(Michael Billington’s article appeared in the Guardian, 10/18.)

Sir David Hare has long cherished the dream of charting Anton Chekhov’s progress by bringing together three of his earliest plays: Platonov (1880), Ivanov (1887) and The Seagull (1896).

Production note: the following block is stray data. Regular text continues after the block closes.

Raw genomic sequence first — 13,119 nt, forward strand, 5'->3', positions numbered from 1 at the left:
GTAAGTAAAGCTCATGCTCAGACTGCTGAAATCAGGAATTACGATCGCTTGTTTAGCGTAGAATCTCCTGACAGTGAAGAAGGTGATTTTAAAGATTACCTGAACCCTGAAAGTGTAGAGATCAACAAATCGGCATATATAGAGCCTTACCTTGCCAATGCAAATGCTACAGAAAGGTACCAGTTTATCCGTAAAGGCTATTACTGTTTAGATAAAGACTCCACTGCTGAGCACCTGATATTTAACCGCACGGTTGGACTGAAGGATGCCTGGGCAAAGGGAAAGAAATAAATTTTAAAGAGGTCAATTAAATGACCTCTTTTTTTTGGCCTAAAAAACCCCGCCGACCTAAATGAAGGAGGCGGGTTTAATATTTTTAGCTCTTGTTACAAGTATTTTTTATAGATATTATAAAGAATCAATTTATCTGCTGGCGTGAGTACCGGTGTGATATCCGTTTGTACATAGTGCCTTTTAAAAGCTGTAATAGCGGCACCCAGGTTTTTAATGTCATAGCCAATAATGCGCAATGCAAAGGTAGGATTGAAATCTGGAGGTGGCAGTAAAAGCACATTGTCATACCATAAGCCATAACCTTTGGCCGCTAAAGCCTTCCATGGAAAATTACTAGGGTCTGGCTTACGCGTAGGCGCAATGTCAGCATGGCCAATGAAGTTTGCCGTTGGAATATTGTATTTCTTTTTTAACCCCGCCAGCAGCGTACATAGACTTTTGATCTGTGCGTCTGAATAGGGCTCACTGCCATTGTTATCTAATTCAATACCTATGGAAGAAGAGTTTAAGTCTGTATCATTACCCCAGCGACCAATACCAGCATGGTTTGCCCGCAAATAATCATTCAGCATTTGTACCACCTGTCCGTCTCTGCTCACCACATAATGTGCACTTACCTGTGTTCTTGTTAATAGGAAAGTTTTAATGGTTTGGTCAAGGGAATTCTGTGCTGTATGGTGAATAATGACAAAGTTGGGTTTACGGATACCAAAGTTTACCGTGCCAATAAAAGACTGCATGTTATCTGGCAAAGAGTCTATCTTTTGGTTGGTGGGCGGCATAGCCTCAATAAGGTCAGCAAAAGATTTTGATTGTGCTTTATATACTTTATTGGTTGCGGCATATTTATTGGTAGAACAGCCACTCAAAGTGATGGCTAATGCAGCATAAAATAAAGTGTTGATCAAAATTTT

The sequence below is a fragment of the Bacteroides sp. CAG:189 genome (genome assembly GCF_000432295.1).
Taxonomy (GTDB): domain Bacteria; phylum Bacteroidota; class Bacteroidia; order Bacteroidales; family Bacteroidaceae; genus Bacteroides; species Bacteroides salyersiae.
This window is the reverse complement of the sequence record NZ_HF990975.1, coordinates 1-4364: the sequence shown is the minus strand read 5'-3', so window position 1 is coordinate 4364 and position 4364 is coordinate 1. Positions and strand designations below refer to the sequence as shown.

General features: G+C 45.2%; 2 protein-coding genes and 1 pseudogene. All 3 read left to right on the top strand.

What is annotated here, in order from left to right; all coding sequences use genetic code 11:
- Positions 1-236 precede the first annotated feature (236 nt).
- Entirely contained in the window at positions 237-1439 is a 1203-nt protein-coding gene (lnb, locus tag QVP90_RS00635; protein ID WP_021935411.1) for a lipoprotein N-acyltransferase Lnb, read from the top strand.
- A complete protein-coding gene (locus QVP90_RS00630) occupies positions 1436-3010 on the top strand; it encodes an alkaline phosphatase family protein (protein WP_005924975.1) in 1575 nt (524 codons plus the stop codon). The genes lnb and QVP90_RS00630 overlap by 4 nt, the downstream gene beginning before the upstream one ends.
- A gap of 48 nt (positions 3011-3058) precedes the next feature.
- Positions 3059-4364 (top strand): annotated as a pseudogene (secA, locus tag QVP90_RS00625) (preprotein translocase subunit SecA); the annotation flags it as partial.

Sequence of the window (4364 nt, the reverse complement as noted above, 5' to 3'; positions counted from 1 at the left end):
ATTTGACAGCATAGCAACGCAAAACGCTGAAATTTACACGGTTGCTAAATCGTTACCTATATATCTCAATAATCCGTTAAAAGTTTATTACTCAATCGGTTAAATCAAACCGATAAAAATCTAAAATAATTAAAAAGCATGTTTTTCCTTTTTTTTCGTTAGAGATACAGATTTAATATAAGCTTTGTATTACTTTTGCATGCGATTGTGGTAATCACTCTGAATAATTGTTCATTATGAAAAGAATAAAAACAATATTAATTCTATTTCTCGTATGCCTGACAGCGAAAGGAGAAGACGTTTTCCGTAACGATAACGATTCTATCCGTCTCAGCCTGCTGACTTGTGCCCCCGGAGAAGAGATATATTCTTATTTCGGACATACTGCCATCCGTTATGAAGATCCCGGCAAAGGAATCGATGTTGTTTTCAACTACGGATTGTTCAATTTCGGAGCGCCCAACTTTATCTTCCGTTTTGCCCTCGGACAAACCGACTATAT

Seen in a single day, Jonathan Kent’s masterly productions bring out the parallels. All three plays are set among the rural middle class, end in a gunshot and invoke Hamlet. But what one also sees is Chekhov’s move, through evolution rather than revolution, towards a wholly new kind of drama.


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